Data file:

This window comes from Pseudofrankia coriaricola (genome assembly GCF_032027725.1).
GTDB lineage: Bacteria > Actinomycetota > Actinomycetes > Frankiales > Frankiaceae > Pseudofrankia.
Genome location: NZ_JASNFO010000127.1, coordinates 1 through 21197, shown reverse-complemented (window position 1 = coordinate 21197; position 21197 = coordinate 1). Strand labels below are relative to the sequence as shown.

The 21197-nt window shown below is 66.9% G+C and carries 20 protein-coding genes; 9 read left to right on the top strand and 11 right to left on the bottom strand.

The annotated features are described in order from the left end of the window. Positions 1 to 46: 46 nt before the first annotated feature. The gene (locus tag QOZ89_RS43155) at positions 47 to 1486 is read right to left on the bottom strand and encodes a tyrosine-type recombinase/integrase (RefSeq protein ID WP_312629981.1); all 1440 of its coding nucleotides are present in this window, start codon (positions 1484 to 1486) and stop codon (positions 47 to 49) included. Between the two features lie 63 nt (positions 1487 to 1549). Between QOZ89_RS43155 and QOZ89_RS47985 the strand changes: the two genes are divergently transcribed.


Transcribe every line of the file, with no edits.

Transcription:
This window comes from Pseudofrankia coriaricola (genome assembly GCF_032027725.1).
GTDB lineage: Bacteria > Actinomycetota > Actinomycetes > Frankiales > Frankiaceae > Pseudofrankia.
Genome location: NZ_JASNFO010000127.1, coordinates 1 through 21197, shown reverse-complemented (window position 1 = coordinate 21197; position 21197 = coordinate 1). Strand labels below are relative to the sequence as shown.

The 21197-nt window shown below is 66.9% G+C and carries 20 protein-coding genes; 9 read left to right on the top strand and 11 right to left on the bottom strand.

The annotated features are described in order from the left end of the window. Positions 1 to 46: 46 nt before the first annotated feature. The gene (locus tag QOZ89_RS43155) at positions 47 to 1486 is read right to left on the bottom strand and encodes a tyrosine-type recombinase/integrase (RefSeq protein ID WP_312629981.1); all 1440 of its coding nucleotides are present in this window, start codon (positions 1484 to 1486) and stop codon (positions 47 to 49) included. Between the two features lie 63 nt (positions 1487 to 1549). Between QOZ89_RS43155 and QOZ89_RS47985 the strand changes: the two genes are divergently transcribed.